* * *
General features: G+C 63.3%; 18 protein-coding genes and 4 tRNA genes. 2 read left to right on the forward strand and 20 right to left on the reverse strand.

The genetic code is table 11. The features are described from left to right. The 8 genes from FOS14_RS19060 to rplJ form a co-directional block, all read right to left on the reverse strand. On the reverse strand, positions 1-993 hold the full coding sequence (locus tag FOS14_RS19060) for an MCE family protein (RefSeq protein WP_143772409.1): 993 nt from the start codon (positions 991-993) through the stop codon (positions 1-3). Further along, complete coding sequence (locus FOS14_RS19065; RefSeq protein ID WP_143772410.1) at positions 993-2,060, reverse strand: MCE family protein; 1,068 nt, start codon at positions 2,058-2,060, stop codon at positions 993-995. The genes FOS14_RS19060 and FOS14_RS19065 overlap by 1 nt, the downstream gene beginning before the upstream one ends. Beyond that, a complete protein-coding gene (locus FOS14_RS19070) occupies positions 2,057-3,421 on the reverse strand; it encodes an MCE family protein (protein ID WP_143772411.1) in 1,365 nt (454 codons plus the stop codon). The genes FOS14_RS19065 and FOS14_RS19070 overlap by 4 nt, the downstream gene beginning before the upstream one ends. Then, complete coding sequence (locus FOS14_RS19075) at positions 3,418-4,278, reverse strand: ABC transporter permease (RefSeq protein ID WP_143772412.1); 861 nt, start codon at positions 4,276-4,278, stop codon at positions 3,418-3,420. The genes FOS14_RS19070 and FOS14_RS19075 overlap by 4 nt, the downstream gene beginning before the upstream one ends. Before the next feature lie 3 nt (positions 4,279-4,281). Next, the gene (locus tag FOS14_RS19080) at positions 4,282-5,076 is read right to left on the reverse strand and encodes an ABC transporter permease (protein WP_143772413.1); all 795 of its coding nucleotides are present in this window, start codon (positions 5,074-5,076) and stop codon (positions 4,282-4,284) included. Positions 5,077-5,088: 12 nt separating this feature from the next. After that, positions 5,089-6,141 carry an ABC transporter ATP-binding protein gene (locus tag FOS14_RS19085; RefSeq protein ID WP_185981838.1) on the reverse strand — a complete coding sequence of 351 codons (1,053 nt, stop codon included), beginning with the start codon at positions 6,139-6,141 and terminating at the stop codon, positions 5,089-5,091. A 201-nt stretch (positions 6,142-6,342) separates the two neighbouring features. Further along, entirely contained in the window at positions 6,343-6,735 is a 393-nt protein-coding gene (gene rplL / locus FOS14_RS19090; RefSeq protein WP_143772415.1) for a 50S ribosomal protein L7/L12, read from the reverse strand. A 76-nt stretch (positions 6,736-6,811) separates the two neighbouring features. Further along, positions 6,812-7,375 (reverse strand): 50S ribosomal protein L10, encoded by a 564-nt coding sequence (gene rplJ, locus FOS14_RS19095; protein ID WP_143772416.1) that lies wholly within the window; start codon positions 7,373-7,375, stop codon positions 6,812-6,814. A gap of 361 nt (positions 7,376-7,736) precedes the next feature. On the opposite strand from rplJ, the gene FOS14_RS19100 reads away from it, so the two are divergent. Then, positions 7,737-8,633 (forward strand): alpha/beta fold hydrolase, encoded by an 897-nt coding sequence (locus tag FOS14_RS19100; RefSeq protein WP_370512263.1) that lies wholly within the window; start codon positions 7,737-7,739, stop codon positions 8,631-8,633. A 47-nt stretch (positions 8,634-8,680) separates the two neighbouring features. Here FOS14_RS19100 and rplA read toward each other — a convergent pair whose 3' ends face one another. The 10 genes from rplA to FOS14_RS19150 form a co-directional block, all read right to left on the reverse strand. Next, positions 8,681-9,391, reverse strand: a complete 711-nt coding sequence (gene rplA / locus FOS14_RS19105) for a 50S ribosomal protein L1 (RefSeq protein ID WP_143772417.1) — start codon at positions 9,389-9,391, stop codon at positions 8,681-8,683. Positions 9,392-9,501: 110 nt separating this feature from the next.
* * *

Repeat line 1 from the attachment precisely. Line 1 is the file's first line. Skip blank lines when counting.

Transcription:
General features: G+C 63.3%; 18 protein-coding genes and 4 tRNA genes. 2 read left to right on the forward strand and 20 right to left on the reverse strand.